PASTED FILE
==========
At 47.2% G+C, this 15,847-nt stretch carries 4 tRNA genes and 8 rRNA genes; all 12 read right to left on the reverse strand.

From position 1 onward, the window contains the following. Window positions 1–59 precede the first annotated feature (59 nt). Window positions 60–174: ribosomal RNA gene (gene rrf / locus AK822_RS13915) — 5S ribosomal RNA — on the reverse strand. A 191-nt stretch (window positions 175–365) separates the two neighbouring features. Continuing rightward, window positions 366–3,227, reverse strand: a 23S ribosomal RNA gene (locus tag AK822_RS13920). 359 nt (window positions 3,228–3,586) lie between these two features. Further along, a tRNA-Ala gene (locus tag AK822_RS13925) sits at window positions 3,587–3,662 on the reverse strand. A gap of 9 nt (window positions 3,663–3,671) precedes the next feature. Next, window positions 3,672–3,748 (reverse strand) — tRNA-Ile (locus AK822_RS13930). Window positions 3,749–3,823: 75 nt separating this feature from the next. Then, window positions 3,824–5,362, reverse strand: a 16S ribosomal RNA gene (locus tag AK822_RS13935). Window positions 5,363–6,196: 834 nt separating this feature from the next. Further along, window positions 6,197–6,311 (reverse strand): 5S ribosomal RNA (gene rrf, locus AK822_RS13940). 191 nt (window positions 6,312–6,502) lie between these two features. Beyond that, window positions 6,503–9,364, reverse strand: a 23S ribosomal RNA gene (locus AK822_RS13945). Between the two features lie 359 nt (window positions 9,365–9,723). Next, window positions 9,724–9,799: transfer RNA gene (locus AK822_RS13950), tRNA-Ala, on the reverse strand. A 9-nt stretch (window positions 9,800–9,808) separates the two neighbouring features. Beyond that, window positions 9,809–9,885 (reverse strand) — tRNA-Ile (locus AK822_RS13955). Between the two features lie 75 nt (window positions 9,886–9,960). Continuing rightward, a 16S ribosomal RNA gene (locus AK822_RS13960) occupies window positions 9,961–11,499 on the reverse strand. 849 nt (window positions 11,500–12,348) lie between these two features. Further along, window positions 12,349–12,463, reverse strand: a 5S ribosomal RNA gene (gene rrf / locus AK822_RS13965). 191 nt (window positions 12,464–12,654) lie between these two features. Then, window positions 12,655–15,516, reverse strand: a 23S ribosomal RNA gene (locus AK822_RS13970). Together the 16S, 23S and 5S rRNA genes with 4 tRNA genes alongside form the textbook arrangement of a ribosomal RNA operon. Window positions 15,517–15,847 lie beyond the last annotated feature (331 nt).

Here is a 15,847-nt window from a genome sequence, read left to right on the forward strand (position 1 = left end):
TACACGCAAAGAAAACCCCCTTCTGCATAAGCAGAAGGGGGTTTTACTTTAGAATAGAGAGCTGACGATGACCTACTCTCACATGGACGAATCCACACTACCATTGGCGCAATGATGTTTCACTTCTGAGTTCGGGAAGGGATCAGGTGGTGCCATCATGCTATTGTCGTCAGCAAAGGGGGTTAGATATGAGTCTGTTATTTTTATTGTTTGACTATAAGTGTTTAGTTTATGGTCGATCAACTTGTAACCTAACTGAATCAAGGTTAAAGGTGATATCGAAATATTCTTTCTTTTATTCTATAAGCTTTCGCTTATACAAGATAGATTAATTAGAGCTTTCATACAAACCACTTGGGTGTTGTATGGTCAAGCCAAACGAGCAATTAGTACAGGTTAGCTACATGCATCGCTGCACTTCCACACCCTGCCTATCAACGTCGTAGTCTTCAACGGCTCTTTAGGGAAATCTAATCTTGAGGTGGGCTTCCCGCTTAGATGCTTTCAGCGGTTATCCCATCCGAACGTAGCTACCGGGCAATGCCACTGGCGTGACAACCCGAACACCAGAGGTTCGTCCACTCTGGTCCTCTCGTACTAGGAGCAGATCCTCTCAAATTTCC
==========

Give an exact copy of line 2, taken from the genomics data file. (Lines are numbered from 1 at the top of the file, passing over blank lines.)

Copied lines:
From position 1 onward, the window contains the following. Window positions 1–59 precede the first annotated feature (59 nt). Window positions 60–174: ribosomal RNA gene (gene rrf / locus AK822_RS13915) — 5S ribosomal RNA — on the reverse strand. A 191-nt stretch (window positions 175–365) separates the two neighbouring features. Continuing rightward, window positions 366–3,227, reverse strand: a 23S ribosomal RNA gene (locus tag AK822_RS13920). 359 nt (window positions 3,228–3,586) lie between these two features. Further along, a tRNA-Ala gene (locus tag AK822_RS13925) sits at window positions 3,587–3,662 on the reverse strand. A gap of 9 nt (window positions 3,663–3,671) precedes the next feature. Next, window positions 3,672–3,748 (reverse strand) — tRNA-Ile (locus AK822_RS13930). Window positions 3,749–3,823: 75 nt separating this feature from the next. Then, window positions 3,824–5,362, reverse strand: a 16S ribosomal RNA gene (locus tag AK822_RS13935). Window positions 5,363–6,196: 834 nt separating this feature from the next. Further along, window positions 6,197–6,311 (reverse strand): 5S ribosomal RNA (gene rrf, locus AK822_RS13940). 191 nt (window positions 6,312–6,502) lie between these two features. Beyond that, window positions 6,503–9,364, reverse strand: a 23S ribosomal RNA gene (locus AK822_RS13945). Between the two features lie 359 nt (window positions 9,365–9,723). Next, window positions 9,724–9,799: transfer RNA gene (locus AK822_RS13950), tRNA-Ala, on the reverse strand. A 9-nt stretch (window positions 9,800–9,808) separates the two neighbouring features. Beyond that, window positions 9,809–9,885 (reverse strand) — tRNA-Ile (locus AK822_RS13955). Between the two features lie 75 nt (window positions 9,886–9,960). Continuing rightward, a 16S ribosomal RNA gene (locus AK822_RS13960) occupies window positions 9,961–11,499 on the reverse strand. 849 nt (window positions 11,500–12,348) lie between these two features. Further along, window positions 12,349–12,463, reverse strand: a 5S ribosomal RNA gene (gene rrf / locus AK822_RS13965). 191 nt (window positions 12,464–12,654) lie between these two features. Then, window positions 12,655–15,516, reverse strand: a 23S ribosomal RNA gene (locus AK822_RS13970). Together the 16S, 23S and 5S rRNA genes with 4 tRNA genes alongside form the textbook arrangement of a ribosomal RNA operon. Window positions 15,517–15,847 lie beyond the last annotated feature (331 nt).